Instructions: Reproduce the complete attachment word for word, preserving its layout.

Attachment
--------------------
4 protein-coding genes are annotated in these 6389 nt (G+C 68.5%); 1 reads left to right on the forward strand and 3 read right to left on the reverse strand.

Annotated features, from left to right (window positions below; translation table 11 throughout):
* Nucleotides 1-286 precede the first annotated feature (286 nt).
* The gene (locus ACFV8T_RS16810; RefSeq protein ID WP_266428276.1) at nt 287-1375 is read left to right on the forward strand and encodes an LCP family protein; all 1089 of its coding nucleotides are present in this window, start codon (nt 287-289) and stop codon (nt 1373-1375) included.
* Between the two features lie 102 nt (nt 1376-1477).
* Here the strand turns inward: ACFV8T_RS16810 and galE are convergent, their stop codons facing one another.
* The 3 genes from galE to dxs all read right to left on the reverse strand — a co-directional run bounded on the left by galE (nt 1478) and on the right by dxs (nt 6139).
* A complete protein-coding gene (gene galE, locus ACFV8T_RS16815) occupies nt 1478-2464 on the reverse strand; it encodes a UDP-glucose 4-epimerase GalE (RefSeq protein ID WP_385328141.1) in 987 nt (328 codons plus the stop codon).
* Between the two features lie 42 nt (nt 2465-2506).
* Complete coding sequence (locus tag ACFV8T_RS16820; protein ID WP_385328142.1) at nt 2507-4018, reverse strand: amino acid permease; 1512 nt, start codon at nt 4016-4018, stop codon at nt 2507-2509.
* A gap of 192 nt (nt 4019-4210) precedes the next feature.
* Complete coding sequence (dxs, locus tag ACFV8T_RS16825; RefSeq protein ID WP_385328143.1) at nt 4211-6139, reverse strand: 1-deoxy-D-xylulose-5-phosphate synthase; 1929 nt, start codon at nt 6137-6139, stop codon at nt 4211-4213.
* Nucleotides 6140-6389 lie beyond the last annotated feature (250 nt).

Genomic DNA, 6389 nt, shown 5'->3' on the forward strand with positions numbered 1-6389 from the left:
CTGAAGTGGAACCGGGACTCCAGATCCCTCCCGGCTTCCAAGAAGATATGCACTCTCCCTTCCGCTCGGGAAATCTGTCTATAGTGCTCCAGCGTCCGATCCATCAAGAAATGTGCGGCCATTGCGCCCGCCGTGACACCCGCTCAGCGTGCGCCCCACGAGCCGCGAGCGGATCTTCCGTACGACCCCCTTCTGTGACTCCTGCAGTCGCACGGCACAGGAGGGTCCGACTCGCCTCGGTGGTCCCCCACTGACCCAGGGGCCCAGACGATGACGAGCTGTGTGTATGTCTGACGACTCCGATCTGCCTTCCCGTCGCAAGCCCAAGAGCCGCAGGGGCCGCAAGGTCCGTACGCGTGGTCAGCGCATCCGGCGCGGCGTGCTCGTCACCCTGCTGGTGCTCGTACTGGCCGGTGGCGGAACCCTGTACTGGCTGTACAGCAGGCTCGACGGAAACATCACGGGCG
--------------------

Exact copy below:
4 protein-coding genes are annotated in these 6389 nt (G+C 68.5%); 1 reads left to right on the forward strand and 3 read right to left on the reverse strand.

Annotated features, from left to right (window positions below; translation table 11 throughout):
* Nucleotides 1-286 precede the first annotated feature (286 nt).
* The gene (locus ACFV8T_RS16810; RefSeq protein ID WP_266428276.1) at nt 287-1375 is read left to right on the forward strand and encodes an LCP family protein; all 1089 of its coding nucleotides are present in this window, start codon (nt 287-289) and stop codon (nt 1373-1375) included.
* Between the two features lie 102 nt (nt 1376-1477).
* Here the strand turns inward: ACFV8T_RS16810 and galE are convergent, their stop codons facing one another.
* The 3 genes from galE to dxs all read right to left on the reverse strand — a co-directional run bounded on the left by galE (nt 1478) and on the right by dxs (nt 6139).
* A complete protein-coding gene (gene galE, locus ACFV8T_RS16815) occupies nt 1478-2464 on the reverse strand; it encodes a UDP-glucose 4-epimerase GalE (RefSeq protein ID WP_385328141.1) in 987 nt (328 codons plus the stop codon).
* Between the two features lie 42 nt (nt 2465-2506).
* Complete coding sequence (locus tag ACFV8T_RS16820; protein ID WP_385328142.1) at nt 2507-4018, reverse strand: amino acid permease; 1512 nt, start codon at nt 4016-4018, stop codon at nt 2507-2509.
* A gap of 192 nt (nt 4019-4210) precedes the next feature.
* Complete coding sequence (dxs, locus tag ACFV8T_RS16825; RefSeq protein ID WP_385328143.1) at nt 4211-6139, reverse strand: 1-deoxy-D-xylulose-5-phosphate synthase; 1929 nt, start codon at nt 6137-6139, stop codon at nt 4211-4213.
* Nucleotides 6140-6389 lie beyond the last annotated feature (250 nt).

Genomic DNA, 6389 nt, shown 5'->3' on the forward strand with positions numbered 1-6389 from the left:
CTGAAGTGGAACCGGGACTCCAGATCCCTCCCGGCTTCCAAGAAGATATGCACTCTCCCTTCCGCTCGGGAAATCTGTCTATAGTGCTCCAGCGTCCGATCCATCAAGAAATGTGCGGCCATTGCGCCCGCCGTGACACCCGCTCAGCGTGCGCCCCACGAGCCGCGAGCGGATCTTCCGTACGACCCCCTTCTGTGACTCCTGCAGTCGCACGGCACAGGAGGGTCCGACTCGCCTCGGTGGTCCCCCACTGACCCAGGGGCCCAGACGATGACGAGCTGTGTGTATGTCTGACGACTCCGATCTGCCTTCCCGTCGCAAGCCCAAGAGCCGCAGGGGCCGCAAGGTCCGTACGCGTGGTCAGCGCATCCGGCGCGGCGTGCTCGTCACCCTGCTGGTGCTCGTACTGGCCGGTGGCGGAACCCTGTACTGGCTGTACAGCAGGCTCGACGGAAACATCACGGGCG